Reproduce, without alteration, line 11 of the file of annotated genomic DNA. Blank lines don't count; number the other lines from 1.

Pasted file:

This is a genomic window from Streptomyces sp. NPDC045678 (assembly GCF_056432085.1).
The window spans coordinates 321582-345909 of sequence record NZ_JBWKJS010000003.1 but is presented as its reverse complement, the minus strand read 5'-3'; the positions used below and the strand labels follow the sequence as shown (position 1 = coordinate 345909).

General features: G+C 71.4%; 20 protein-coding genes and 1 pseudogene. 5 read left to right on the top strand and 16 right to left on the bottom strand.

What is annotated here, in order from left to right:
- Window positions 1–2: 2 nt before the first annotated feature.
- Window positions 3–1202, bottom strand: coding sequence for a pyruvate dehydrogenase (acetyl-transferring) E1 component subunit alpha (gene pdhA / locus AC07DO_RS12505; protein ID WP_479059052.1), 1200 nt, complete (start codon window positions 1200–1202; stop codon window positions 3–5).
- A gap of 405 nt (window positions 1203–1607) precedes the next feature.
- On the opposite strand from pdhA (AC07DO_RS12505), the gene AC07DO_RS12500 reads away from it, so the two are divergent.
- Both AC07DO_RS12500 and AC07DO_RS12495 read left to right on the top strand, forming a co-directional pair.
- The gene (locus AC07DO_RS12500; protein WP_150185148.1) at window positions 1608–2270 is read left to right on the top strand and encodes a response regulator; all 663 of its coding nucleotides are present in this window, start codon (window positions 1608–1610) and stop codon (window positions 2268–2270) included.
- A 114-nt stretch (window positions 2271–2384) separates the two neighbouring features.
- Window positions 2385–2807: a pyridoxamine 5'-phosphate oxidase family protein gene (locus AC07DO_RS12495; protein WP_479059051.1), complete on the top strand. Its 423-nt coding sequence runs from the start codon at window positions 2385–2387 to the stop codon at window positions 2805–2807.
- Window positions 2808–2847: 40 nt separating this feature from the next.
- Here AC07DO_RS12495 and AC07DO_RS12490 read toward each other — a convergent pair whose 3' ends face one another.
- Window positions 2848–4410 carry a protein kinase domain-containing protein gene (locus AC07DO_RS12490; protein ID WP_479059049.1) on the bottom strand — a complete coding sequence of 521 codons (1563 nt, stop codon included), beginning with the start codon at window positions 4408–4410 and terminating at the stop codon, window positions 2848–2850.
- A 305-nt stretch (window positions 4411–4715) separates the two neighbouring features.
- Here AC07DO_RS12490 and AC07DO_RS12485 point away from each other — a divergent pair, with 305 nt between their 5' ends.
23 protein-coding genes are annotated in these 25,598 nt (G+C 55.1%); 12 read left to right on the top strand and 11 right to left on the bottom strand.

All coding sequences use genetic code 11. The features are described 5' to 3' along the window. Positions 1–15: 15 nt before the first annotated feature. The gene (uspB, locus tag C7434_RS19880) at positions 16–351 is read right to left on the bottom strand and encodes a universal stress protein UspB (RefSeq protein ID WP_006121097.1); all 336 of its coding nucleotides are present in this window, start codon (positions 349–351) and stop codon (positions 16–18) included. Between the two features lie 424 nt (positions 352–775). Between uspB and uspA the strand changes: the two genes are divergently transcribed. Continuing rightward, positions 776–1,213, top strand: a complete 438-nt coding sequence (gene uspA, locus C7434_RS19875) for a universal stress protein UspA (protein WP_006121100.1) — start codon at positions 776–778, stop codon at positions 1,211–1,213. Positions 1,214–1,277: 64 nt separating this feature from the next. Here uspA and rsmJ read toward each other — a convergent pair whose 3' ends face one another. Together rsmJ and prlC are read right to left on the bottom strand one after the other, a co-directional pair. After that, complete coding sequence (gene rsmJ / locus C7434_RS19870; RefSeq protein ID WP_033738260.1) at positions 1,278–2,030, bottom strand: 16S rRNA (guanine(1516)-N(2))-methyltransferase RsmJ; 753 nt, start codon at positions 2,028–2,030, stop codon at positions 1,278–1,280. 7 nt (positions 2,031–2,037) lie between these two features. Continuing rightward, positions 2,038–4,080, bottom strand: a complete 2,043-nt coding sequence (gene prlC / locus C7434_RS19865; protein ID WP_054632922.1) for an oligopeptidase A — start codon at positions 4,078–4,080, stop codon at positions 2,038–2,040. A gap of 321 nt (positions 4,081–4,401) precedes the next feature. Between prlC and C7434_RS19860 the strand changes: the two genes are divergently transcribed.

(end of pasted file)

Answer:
- A 114-nt stretch (window positions 2271–2384) separates the two neighbouring features.